In the five minute recess between classes, Palmetto students must traverse blocked central hallways they previously used to make it to their seats before the bell rings. A direct result of the construction taking place at Palmetto, the blocked hallways pose an added challenge for students who already struggled to get from class to class.
With Panther Square, the old 900s hallway and the outdoor passageway next to the 500s hallway closed, students find themselves struggling with crowds.
“I’m late to classes. I’m especially late to my AP class,” sophomore Jordyn Lazar said. “It’s really clogged up near the 2000s and 1000s.”
The main source of the construction currently comes from the new three-story building, which according to Miami’s Community Newspapers, needs electrical conduits for internet data and fire safety. All of these conduits will reside under the walkways, which means they will remain blocked off until the construction ceases.
While seniors, juniors and sophomores have the necessary experience for navigating the school with ease, freshmen may struggle with even getting to class in the first place, much less also discover a way around the crowds.
“I know that it’s definitely hard for freshmen, because last year, even without the hallways, I was getting lost,” Lazar said. “Now they have to take different routes, and the sophomores know different ways they could go, but they might not, because they’re new.”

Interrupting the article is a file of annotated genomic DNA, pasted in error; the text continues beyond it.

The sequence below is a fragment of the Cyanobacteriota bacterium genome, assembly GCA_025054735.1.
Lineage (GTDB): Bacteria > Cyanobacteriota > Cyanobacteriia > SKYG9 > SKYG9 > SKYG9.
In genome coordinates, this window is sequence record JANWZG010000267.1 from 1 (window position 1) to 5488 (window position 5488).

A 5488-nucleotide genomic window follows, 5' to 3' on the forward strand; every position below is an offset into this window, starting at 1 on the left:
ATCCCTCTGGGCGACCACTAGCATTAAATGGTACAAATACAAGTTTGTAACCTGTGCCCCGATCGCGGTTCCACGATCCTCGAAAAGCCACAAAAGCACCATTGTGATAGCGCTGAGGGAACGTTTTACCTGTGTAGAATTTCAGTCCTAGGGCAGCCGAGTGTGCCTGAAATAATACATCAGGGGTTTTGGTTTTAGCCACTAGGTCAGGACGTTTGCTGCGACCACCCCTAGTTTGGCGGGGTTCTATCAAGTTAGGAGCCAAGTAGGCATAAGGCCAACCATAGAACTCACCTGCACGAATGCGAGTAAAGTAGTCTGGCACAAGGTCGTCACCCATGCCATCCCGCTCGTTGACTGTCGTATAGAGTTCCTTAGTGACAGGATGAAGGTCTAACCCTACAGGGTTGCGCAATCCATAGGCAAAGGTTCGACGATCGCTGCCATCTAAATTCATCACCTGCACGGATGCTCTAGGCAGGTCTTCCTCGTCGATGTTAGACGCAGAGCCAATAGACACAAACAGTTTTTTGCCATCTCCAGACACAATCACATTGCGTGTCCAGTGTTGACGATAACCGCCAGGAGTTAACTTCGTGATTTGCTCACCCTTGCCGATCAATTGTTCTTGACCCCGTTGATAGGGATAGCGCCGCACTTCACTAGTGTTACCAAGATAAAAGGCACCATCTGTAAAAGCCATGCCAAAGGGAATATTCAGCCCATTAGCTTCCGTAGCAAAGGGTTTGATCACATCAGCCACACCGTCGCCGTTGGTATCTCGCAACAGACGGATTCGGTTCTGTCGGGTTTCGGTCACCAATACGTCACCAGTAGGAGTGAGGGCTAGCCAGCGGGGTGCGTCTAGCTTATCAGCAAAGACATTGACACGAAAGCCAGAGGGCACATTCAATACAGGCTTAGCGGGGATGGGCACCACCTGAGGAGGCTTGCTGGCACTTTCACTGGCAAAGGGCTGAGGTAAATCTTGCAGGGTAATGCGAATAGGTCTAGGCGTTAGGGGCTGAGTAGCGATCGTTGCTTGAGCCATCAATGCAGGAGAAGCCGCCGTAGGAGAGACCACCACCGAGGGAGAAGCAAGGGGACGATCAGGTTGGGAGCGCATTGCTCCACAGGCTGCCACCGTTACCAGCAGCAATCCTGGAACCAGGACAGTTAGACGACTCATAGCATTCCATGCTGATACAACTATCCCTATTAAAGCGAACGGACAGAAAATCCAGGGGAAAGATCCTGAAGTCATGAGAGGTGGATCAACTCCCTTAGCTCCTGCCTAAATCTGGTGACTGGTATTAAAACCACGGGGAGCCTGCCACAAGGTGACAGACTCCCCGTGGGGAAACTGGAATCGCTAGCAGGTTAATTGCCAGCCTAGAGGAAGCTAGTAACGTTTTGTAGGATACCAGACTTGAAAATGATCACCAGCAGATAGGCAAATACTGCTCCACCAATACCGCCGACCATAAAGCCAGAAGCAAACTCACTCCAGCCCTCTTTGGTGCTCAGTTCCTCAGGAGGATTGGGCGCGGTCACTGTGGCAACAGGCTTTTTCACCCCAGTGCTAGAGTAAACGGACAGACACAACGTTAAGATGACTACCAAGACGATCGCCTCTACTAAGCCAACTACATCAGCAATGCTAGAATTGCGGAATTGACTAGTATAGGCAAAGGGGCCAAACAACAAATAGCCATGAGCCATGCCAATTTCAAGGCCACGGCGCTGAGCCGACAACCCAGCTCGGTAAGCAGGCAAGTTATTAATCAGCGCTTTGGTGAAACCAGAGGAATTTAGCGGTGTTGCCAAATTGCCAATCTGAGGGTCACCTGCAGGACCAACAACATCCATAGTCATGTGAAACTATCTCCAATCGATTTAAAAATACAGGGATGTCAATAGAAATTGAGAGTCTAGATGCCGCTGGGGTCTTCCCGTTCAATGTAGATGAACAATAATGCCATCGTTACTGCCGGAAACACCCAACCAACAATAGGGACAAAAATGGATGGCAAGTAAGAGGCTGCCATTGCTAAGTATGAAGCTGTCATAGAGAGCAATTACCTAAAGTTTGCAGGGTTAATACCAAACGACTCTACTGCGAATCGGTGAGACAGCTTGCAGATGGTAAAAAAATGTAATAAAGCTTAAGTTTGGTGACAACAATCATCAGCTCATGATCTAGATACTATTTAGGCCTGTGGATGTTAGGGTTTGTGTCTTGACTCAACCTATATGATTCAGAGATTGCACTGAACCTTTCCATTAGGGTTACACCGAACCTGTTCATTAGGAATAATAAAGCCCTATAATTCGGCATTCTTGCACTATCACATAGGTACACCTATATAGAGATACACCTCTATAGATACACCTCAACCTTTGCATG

While many students do feel the effects of this construction in their daily lives, they also recognize the efforts administration and construction workers make to improve the congestion, especially near the 2000s building.
“One thing that they did is that they opened up a little section of where Panther Square used to be, so that helped a lot,” junior Priya Mahabir said.
Palmetto Panthers also have suggestions for reducing the percentage of tardy students, a growing problem that creates disturbances for teachers and classmates.
“Personally, maybe giving everybody a minute extra to get to class would be a big help,” Mahabir said.
Though an added challenge for Palmetto students, the building will likely open in January, a worthwhile wait. This makes changes in the new building evident from day-to-day — a source of excitement for some students at Palmetto.
“Even when we’re walking near the Pawvilion, we’re like ‘wow, was that there yesterday?’ So I definitely think there’s improvement,” Lazar said.
The hallway jams will ultimately result in a brand-new school, from the three-story building currently under construction to the new media center, cafeteria and black box theatre, making the minor problems worth it.
“I keep on telling myself that at the end, we’re going to have a nicer school,” Mahabir said.